Webserver Golf

Whenever I do anything new with web development I always remind myself to record it somewhere for future reference and for use by others - and, selfishly, to get their feedback. So after years of (not) doing that (un)successfully, I finally opened a techie blog.

My current project is 'Webserver Golf' - if you don't know, 'Golf' refers to a game or competition where you `succeed` by reducing your score as low as possible. It annoys me that this kind-of-endeavour is always referred to as Golf, as I truly despise the game; a game so dull Volkswagen felt motivated to name a car after it. Any suggestions gratefully accepted.

The rules of Webserver Golf to start with the `usual` (or my normal) web apparatus and see if I can speed it up. My general starting setup is MySql, Apache2, Template Toolkit (or html template) and mod_perl for perl modules. The game does not include any other tools that you may use such as cpan, cpanm, but does include replacements for CGI, MySQL, Template Engines and naturally any use of web servers (including software such as PSGI).

The project must utilise all of these:
1. A `recognised` db of any sort, constructed as you see fit (from which we must pull the text 'hello world').
2. A perl Module or framework.
3 A template engine (which inserts the text 'hello world' extracted from the db, through layer 2)
4 Outputs a html document saying 'hello world'.

I don't care about html/xhtml/html5 well formedness.

The final outcome should be a timed race against each setup on a single machine working to localhost. The winner being the quickest.

My first move will be Mongo, Dancer, template toolkit (possibly Tenjin).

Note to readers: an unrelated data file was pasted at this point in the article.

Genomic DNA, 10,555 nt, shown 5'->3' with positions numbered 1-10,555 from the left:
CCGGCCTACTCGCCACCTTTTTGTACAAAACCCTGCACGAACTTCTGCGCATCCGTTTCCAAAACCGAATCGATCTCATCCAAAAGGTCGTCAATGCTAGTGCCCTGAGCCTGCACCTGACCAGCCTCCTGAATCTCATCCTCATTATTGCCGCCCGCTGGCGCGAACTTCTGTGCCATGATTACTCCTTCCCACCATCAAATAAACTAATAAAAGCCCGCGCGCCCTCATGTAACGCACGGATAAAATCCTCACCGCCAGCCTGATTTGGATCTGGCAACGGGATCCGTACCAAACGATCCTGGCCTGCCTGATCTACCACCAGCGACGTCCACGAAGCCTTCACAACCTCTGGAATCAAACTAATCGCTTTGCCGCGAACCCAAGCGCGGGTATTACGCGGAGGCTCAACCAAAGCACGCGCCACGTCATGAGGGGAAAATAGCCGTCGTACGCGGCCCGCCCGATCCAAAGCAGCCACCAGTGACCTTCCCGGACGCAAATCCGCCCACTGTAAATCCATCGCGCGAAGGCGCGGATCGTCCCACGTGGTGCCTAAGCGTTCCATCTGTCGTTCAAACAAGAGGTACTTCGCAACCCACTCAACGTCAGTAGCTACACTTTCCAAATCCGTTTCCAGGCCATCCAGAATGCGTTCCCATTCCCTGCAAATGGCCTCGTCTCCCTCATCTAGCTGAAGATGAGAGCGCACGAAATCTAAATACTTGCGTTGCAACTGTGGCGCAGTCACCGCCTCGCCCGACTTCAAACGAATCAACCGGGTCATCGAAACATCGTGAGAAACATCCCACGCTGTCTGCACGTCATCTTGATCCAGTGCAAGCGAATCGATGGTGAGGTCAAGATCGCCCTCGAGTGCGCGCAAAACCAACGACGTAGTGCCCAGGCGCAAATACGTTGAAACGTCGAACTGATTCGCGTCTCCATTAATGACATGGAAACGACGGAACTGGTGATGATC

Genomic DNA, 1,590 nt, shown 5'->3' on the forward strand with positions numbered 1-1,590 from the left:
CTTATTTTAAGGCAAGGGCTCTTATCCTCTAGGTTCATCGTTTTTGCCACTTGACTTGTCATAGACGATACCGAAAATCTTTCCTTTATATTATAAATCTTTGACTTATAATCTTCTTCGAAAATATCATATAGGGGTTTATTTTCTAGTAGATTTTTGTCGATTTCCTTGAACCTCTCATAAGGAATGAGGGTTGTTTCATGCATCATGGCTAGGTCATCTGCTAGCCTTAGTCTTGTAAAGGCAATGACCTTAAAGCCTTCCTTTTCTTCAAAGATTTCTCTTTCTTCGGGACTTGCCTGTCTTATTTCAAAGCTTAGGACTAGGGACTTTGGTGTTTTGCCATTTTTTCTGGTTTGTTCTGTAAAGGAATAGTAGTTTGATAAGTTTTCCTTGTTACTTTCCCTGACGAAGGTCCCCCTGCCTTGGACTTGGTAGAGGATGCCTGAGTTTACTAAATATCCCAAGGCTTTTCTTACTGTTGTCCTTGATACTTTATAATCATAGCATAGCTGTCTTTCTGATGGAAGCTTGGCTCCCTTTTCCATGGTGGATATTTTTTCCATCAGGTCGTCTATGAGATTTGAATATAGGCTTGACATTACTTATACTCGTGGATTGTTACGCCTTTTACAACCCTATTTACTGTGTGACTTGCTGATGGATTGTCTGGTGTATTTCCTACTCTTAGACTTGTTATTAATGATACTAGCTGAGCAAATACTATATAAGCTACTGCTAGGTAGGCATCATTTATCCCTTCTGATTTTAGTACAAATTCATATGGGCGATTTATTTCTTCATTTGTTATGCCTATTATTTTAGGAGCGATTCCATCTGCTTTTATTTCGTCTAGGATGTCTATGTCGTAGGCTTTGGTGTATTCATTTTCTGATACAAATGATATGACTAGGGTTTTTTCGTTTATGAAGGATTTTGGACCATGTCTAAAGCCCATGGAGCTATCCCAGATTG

Any suggestions?

Paul @paulmc000


Not a very clear spec ;-)
but, I'll give it a go judging by what I think you mean.

Golf in Perl usually means doing something in the fewest possible chars, but I don't think that is what you want, so, I've made it a *little* verbose :-)

First, the 'database', in a file called 'datafile' with template items one per line


Next the DB engine to read the db and format into Perl (Calls the get_data sub which gets passed the filename)

use strict;
use warnings;

package MiniDB;

sub get_data{
my $data;

open my $fh, shift or die $!;
my($k,$v) = split ':';
$data->{$k} = $v;


Next the *simple* Template engine in MiniHTMLTemplate.pm


package MiniHTMLTemplate;

use strict;
use warnings;

sub new{
my ($type, $args) = @_;
bless {p => {}, doc =>"", filename => $args->{filename}}, $type;

sub params{

my ($s, $p) = @_;
$s->{p} = $p;

sub output{
my $s = shift;

open my $tmpl, $s->{filename};
{$/ = undef; $s->{doc} = };
for(keys %{$s->{p}}){$s->{doc} =~ s//$s->{p}{$_}/};


Next a template which will be used by the engine


, !


And finally the app itself which will listen on $listensocket and deliver the page. set it to a free socket if 3999 is in use. point a browser at localhost:3999 (or whatever socket you use)



use strict;
use warnings;

use MiniDB;
use MiniHTMLTemplate;
use IO::Socket;

my $listensocket = 3999;

my $data = MiniDB::get_data('datafile');

my $tmpl = MiniHTMLTemplate->new({filename => 'template.tmpl'});
my $body = $tmpl->output;
my $size = length $body;
my $headers = "HTTP/1.0 200 OK\nContent-Type: text/html\nContent-Length: $size\n\n";

my $sock = new IO::Socket::INET (
LocalPort => $listensocket,
Listen => 5,
Reuse => 1
or die "Could not connect: $!";

while (my $new_sock = $sock->accept ()){
my $pid = fork ();
die "Cannot fork: $!" unless defined ($pid);
if ($pid == 0) {
print $new_sock $headers, $body;
close $new_sock;


If this isn't what you're looking for, hopefully something will be of interest :-)
I've wrapped it all in code tags hopeing it will protect the format, especially the template. I hope it works :-)

Hmm. code tags didn't work, by the look of it :-)

"Golf, as I truly despise the game; a game so dull Volkswagen felt motivated to name a car after it."

Wrong. The Golf name is derived from the German word for Gulf Stream — and the period in its history when VW named vehicles after prominent winds, including also the Passat (after the German word for Trade wind), Jetta (after the Jet stream), Bora (after Bora) and Scirocco (after Sirocco).

Yes! It is very important!!

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About paul mcnally

user-pic I have decided to blog about Perl rather than just writing it...